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Evolutionary history and leaf succulence as explanations for medicinal use in aloes and the global popularity of Aloe vera

Grace, Olwen M., Buerki, Sven, Symonds, Matthew R. E., Forest, Félix, van Wyk, Abraham E., Smith, Gideon F., Klopper, Ronell R., Bjorå, Charlotte S., Neale, Sophie, Demissew, Sebsebe, Simmonds, Monique S.J. and Rønsted, Nina 2015, Evolutionary history and leaf succulence as explanations for medicinal use in aloes and the global popularity of Aloe vera, BMC evolutionary biology, vol. 15, no. 29, pp. 1-12, doi: 10.1186/s12862-015-0291-7.

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Title Evolutionary history and leaf succulence as explanations for medicinal use in aloes and the global popularity of Aloe vera
Author(s) Grace, Olwen M.
Buerki, Sven
Symonds, Matthew R. E.ORCID iD for Symonds, Matthew R. E. orcid.org/0000-0002-9785-6045
Forest, Félix
van Wyk, Abraham E.
Smith, Gideon F.
Klopper, Ronell R.
Bjorå, Charlotte S.
Neale, Sophie
Demissew, Sebsebe
Simmonds, Monique S.J.
Rønsted, Nina
Journal name BMC evolutionary biology
Volume number 15
Issue number 29
Start page 1
End page 12
Total pages 12
Publisher BioMed Central
Place of publication London, Eng.
Publication date 2015
ISSN 1471-2148
Keyword(s) Aloe vera
Biogeography
Evolution
Medicinal use
Succulent plants
Science & Technology
Life Sciences & Biomedicine
Evolutionary Biology
Genetics & Heredity
ASPHODELACEAE SUBFAMILY ALOOIDEAE
PHYLOGENETIC ANALYSES
GENERIC CLASSIFICATION
SEQUENCE ALIGNMENT
GENUS ALOE
XANTHORRHOEACEAE
EXTINCTION
REGIONS
PLANTS
Summary BACKGROUND: Aloe vera supports a substantial global trade yet its wild origins, and explanations for its popularity over 500 related Aloe species in one of the world's largest succulent groups, have remained uncertain. We developed an explicit phylogenetic framework to explore links between the rich traditions of medicinal use and leaf succulence in aloes. RESULTS: The phylogenetic hypothesis clarifies the origins of Aloe vera to the Arabian Peninsula at the northernmost limits of the range for aloes. The genus Aloe originated in southern Africa ~16 million years ago and underwent two major radiations driven by different speciation processes, giving rise to the extraordinary diversity known today. Large, succulent leaves typical of medicinal aloes arose during the most recent diversification ~10 million years ago and are strongly correlated to the phylogeny and to the likelihood of a species being used for medicine. A significant, albeit weak, phylogenetic signal is evident in the medicinal uses of aloes, suggesting that the properties for which they are valued do not occur randomly across the branches of the phylogenetic tree. CONCLUSIONS: Phylogenetic investigation of plant use and leaf succulence among aloes has yielded new explanations for the extraordinary market dominance of Aloe vera. The industry preference for Aloe vera appears to be due to its proximity to important historic trade routes, and early introduction to trade and cultivation. Well-developed succulent leaf mesophyll tissue, an adaptive feature that likely contributed to the ecological success of the genus Aloe, is the main predictor for medicinal use among Aloe species, whereas evolutionary loss of succulence tends to be associated with losses of medicinal use. Phylogenetic analyses of plant use offer potential to understand patterns in the value of global plant diversity.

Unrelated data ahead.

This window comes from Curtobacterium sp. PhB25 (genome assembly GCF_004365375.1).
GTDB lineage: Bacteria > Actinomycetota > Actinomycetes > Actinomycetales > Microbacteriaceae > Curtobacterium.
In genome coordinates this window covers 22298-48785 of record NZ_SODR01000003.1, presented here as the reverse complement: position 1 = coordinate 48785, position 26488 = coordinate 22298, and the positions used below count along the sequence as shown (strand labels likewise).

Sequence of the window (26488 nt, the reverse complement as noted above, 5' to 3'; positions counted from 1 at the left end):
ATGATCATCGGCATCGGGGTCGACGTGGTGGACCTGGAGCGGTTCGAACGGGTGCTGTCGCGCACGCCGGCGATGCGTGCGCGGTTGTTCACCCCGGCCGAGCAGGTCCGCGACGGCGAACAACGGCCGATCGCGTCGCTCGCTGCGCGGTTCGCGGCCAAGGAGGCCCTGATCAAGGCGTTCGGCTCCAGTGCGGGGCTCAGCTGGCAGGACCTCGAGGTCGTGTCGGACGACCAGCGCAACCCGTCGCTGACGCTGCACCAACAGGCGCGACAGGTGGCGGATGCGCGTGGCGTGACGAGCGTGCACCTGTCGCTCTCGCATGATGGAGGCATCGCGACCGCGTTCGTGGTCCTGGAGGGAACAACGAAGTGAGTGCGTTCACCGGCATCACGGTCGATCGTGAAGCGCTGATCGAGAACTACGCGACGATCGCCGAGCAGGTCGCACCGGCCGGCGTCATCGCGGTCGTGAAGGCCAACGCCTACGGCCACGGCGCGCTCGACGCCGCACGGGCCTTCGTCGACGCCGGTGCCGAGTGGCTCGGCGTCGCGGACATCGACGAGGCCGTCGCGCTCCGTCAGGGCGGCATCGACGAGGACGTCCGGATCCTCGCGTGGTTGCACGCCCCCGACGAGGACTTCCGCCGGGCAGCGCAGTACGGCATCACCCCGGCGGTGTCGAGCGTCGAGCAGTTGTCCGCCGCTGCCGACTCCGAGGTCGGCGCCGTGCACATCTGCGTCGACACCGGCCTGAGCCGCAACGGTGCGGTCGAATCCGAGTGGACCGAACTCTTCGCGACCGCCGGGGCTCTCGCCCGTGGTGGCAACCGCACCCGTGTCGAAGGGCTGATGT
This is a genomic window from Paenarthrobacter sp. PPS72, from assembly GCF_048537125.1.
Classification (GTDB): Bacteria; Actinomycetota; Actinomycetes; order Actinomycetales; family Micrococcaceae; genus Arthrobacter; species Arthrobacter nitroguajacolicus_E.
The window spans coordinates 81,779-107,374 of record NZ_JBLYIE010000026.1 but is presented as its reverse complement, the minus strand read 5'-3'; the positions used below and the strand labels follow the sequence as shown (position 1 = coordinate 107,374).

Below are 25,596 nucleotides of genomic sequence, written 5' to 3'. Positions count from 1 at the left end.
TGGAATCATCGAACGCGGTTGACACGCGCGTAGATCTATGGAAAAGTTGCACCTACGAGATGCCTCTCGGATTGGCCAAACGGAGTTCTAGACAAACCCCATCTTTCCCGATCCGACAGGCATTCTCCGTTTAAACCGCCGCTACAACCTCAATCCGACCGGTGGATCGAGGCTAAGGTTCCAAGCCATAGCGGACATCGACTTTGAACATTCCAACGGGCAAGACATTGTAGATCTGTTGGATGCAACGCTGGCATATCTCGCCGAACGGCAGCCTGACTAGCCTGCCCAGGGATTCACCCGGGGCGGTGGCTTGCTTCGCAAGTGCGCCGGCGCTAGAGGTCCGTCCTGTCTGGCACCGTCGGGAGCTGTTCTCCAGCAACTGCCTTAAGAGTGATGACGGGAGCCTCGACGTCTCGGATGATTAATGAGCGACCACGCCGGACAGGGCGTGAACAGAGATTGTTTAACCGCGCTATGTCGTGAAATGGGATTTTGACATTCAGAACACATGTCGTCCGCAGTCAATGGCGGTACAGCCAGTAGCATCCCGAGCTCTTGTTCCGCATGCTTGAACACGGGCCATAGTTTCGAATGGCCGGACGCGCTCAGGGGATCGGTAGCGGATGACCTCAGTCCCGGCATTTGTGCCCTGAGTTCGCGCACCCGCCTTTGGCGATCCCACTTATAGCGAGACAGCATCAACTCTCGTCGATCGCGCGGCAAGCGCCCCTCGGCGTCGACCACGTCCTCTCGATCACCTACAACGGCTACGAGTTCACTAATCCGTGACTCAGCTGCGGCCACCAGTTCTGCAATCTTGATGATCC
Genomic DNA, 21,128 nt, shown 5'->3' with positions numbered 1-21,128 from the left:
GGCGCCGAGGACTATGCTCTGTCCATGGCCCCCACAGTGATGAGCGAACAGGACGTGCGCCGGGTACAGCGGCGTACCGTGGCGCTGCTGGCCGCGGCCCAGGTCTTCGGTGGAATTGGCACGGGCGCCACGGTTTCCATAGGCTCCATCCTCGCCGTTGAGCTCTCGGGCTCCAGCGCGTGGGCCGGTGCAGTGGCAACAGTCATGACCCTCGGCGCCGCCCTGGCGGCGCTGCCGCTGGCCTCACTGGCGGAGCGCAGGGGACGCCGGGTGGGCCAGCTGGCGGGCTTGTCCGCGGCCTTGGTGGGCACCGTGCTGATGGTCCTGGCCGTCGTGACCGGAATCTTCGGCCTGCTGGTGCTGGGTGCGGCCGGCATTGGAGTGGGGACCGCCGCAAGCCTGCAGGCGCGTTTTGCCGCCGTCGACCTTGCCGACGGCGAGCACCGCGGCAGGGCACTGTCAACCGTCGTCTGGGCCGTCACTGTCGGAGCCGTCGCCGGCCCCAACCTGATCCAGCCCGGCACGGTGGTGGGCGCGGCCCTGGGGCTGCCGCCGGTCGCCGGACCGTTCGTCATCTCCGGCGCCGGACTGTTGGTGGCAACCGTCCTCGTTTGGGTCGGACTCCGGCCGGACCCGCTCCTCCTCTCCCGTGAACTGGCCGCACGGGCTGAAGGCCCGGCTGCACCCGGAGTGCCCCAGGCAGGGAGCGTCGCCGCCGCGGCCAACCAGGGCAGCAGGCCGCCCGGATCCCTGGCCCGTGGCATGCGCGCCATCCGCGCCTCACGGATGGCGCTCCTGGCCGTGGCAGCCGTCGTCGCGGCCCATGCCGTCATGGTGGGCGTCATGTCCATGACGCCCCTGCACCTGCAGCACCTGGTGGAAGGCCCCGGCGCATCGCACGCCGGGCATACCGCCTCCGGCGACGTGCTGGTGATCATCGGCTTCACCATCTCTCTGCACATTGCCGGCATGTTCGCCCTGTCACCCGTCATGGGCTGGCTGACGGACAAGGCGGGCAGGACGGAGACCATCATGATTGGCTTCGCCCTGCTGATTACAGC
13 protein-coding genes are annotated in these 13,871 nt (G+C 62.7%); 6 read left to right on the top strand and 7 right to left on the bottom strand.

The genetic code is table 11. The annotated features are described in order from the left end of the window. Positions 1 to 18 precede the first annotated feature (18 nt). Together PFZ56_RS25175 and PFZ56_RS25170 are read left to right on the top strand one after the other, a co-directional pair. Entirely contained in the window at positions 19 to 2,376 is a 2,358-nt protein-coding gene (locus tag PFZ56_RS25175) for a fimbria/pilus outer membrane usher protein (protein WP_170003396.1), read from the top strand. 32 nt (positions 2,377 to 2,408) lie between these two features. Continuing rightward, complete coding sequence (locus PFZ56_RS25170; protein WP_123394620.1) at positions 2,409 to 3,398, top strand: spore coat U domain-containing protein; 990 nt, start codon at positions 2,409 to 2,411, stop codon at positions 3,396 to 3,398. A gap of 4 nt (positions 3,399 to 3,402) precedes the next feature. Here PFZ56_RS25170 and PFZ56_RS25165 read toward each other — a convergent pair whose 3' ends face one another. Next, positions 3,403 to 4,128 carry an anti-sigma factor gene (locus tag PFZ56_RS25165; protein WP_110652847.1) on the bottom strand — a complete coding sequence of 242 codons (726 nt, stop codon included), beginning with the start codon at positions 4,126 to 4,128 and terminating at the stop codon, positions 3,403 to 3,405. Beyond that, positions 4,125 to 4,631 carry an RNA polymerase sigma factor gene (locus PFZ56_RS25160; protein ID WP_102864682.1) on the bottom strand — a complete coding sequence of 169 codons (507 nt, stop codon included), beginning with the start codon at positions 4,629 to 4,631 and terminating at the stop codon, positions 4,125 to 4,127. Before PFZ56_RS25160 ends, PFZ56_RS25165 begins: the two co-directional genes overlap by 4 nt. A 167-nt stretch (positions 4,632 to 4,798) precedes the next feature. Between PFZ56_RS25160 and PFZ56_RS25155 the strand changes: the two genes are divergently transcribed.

Language eng
DOI 10.1186/s12862-015-0291-7
Field of Research 060309 Phylogeny and Comparative Analysis
060302 Biogeography and Phylogeography
Socio Economic Objective 970106 Expanding Knowledge in the Biological Sciences
HERDC Research category C1 Refereed article in a scholarly journal
Copyright notice ©2015, BioMed Central
Free to Read? Yes
Use Rights Creative Commons Attribution licence
Persistent URL http://hdl.handle.net/10536/DRO/DU:30077341

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Every reasonable effort has been made to ensure that permission has been obtained for items included in DRO. If you believe that your rights have been infringed by this repository, please contact drosupport@deakin.edu.au.